As far as the forced air being bad on allergies, I don't so much agree. You have air flow through the whole house, from room to room and that air gets filtered. With floor heat there is NO air circulation or filtration.
    Yeah that does mean that nothing is getting blown around, but also means the air quality can get pretty poor.
    Maybe "ideal" would be a filtered HRV system that is connected all around the house? I dunno.

    I have lived in a few houses with forced air and I really liked the fact that I could come home to a 45* house, kick on the heat and in an hour or two the house was warm. The floor heat doesn't work great for those "a bit chilly" fall or spring nights either.
  17. BoilerMan

    BoilerMan Minister of Fire

    Joined:
    Apr 16, 2012
    Messages:
    1,575
    Loc:
    Northern Maine
    There is your slow response problem. The reset is only controlling the boiler temp saving some fuel. The fixed floor temp is causing the slow response time. If the floor were on a reset control and the two stage thermostat, you's get different floor temps based on outside temp, and thermostat call (primary: reset temp, secondary: high temp).

    A fixed temp system is good for small radinat retrofits, but a large slab under living space (not garages or something) respond very well to a motorized mixing valve or injection control via outdoor reset controller.

    TS
  18. Downeast Farmer

    Downeast Farmer New Member

    Joined:
    Jan 20, 2013
    Messages:
    65
    Stihlhead--
    Why does the OWB loop have to run continually? What would be the least-operating-cost way to run the radiant loop?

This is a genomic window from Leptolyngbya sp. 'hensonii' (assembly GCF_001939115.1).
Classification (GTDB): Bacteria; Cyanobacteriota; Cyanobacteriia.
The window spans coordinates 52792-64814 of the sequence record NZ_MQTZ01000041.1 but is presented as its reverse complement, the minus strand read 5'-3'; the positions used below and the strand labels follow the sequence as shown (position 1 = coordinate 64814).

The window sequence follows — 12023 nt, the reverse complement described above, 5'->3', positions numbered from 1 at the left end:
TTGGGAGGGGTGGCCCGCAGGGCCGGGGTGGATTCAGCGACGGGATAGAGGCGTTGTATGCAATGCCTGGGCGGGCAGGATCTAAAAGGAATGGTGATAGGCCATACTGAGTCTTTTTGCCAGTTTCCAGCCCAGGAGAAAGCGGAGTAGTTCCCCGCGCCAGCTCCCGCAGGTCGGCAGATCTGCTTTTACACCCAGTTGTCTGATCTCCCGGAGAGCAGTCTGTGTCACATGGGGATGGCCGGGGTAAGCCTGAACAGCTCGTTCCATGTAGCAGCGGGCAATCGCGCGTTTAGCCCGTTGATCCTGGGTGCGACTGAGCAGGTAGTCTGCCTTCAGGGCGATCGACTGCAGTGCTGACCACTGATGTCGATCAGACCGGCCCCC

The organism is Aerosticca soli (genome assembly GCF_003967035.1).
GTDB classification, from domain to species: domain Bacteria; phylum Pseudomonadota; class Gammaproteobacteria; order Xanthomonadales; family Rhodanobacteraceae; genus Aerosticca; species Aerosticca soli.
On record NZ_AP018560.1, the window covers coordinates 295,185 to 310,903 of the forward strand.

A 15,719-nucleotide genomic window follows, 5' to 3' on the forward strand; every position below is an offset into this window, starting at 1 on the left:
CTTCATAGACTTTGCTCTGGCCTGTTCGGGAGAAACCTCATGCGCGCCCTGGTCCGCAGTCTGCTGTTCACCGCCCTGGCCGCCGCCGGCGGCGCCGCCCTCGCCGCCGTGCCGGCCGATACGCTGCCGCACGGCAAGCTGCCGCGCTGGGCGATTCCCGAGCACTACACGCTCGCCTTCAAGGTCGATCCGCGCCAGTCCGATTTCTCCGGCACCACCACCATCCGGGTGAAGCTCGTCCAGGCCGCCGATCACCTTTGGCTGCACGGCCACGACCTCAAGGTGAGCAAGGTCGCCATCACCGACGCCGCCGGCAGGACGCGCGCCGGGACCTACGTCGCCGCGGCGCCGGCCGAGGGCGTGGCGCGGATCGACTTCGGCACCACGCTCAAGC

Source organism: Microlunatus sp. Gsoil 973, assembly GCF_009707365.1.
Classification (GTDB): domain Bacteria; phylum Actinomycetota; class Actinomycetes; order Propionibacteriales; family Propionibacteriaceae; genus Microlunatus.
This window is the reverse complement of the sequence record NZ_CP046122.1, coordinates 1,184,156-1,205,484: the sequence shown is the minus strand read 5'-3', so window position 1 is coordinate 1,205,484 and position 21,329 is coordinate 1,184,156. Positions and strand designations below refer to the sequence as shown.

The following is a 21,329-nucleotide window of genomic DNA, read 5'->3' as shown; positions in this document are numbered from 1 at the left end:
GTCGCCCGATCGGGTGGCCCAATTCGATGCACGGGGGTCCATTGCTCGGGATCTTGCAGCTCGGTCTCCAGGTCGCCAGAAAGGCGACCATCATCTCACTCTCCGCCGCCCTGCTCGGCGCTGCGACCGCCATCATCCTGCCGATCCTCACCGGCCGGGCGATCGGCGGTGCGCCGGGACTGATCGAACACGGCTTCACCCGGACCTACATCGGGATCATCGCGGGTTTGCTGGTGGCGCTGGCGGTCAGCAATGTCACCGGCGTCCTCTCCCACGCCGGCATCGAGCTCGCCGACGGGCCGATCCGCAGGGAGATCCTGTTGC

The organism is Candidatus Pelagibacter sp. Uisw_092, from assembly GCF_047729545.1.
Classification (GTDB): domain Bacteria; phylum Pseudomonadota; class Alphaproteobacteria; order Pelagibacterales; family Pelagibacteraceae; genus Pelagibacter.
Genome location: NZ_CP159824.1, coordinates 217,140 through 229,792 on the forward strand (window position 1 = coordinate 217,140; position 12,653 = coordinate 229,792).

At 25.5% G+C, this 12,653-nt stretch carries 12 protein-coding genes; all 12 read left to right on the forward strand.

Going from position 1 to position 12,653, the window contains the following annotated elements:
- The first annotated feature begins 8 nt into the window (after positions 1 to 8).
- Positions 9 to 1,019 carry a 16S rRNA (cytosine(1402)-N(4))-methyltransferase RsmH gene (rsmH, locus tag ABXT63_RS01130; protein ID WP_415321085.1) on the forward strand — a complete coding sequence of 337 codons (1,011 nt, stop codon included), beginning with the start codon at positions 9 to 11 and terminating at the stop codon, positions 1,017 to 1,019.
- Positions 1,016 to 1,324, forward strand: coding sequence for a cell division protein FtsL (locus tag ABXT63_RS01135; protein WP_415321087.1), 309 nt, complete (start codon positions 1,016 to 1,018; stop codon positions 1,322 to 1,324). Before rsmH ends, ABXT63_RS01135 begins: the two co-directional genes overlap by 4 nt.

19. nate379

    nate379 Guest

    I know there is an reset type mixing valve offered, my neighbor has one on his heating system (done by the same contractor not even 6 months apart).
    http://www.taco-hvac.com/en/product...ing Valves/products.html?current_category=184

  20. heaterman

    heaterman Minister of Fire

    Joined:
    Oct 16, 2007
    Messages:
    3,039
    Loc:
    Falmouth, Michigan
    Shotgun radiant thoughts.........In no particular order.

    The higher the mass of the system the less viable setback periods become. Rough examples: 4-6" concrete slab response time 8-16 hours. Under floor radiant with plates or without figure from 4-12 hours. Above floor radiant panel such as Climate panel or Warmboard, 1-2 hours But ohhhh the comfort level of a high mass system.......It's like walking into a nice warm blanket when not only the air temperature is 70 but also everything in the room is that temperature also. (This is what's called mean radiant temperature or MRT.) It's what makes a forced air system at 70 feel a bit on the chilly side when the weather gets cold and a radiant panel system feel the same all the time. A classic example is walking down the frozen food aisle in the supermarket when you are surrounded by cold glass cases, The air temp will be pretty much the same as the rest of the store but because you are surrounded by cold objects, physics dictate that heat leaves your body faster and you "feel" cooler.
    But I digress.......
    Back to setbacks, it can be done but you'll wind up with the heating cycles far in advance of what you would normally schedule on a hot air system and even then you will find that the warmup and cool down periods are gradual.